Like most Chinese Canadians and Americans, I've referred to the day as "Chinese New Year". In recent years, we've reworded references to "Lunar New Year" to include other cultures that also celebrate. "Lunar" is an inclusive reference, but it should be noted that customs are vary vastly across regions within the same country, let alone different cultures and ethnic backgrounds. Both terms are valid, yet not indicative of any particular practices.
An air fryer edition was attempted, but not by yours truly. At this point, I will declare my passive role in the construction of all featured New Year sustenance.
Classic Nian Gao (or Leen Go/年糕) is an indispensable element of the New Year. Our household favourite features nutty, caramel-like tones of cane sugar in perfect harmony, aromatic coconut milk, and sublime chewiness. The formula was perfected after several years of trial and error, witnessing drastic development since the initial attempt in 2017.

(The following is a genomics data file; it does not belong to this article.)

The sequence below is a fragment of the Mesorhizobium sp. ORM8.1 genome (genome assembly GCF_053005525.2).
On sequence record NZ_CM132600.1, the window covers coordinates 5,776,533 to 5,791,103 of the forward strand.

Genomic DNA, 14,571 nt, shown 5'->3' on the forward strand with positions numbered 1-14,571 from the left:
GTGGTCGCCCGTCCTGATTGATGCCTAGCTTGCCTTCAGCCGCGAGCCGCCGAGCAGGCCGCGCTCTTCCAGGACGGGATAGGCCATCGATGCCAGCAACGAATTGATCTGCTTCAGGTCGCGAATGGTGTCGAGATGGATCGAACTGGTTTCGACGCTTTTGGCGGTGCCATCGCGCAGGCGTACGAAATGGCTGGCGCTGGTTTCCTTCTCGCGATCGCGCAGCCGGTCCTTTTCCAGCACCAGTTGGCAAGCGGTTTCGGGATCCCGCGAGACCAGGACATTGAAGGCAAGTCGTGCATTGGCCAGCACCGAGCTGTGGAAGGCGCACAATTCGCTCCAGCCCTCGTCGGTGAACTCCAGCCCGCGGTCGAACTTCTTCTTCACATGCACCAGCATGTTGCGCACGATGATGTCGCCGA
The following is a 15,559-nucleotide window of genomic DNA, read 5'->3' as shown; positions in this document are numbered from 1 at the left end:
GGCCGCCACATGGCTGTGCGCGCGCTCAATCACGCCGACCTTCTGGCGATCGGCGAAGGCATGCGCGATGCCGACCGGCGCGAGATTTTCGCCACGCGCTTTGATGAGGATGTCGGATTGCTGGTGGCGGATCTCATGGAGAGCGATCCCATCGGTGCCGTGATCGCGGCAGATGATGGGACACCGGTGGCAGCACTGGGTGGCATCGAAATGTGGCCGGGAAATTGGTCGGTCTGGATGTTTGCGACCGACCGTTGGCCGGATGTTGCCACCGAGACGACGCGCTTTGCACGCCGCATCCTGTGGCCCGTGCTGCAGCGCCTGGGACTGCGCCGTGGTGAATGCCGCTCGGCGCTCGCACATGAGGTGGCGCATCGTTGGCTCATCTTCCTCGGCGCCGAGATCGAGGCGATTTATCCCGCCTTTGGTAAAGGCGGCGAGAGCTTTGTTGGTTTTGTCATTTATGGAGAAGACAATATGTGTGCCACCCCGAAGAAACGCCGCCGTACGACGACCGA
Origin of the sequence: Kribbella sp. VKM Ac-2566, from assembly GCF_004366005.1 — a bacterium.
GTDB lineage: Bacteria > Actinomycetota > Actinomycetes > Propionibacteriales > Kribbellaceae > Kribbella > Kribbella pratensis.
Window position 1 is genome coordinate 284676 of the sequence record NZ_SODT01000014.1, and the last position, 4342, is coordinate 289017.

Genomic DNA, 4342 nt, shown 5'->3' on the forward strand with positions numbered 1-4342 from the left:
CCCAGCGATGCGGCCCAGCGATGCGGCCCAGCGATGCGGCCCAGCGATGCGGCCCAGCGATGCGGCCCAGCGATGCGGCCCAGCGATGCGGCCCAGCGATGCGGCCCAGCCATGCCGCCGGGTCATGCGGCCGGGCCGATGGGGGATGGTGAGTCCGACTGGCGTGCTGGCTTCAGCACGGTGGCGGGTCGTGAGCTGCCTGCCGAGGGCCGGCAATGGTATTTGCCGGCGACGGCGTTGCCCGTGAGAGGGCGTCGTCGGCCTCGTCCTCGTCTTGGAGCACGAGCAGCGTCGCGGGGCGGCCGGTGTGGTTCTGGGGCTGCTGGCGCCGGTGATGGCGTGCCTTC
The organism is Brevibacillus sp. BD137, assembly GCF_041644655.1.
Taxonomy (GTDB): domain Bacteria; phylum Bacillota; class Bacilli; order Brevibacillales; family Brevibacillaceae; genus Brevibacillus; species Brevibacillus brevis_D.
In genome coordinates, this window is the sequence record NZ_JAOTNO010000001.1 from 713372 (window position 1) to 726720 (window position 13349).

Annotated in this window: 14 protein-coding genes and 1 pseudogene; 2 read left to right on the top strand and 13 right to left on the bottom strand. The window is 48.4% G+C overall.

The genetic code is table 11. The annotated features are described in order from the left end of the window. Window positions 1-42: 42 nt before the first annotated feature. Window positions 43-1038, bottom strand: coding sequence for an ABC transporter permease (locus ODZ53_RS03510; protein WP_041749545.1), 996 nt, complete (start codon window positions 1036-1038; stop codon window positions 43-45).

Now, it is my absolute favourite part of welcoming another year, to such an extent that it regularly reenters the post-CNY scene as my choice of birthday cake.
Attempting to eradicate the heaviness with a bite of bean curd, I was, once again, dismayed to find the plastic wrap-encased specimen unyielding and bland. What's worse, the centre of the roll was cold, as if inadequately defrosted for quick sale.
I had been informed that 20 g of glutinous rice flour had been swapped out for matcha, but that all other quantities and procedures remained unaltered. It appeared that the matcha had absorbed the oil in the batter, for the final product emerged with a barely discernible surface sheen, keeping grease fumes at bay and leaving fingertips free of tackiness.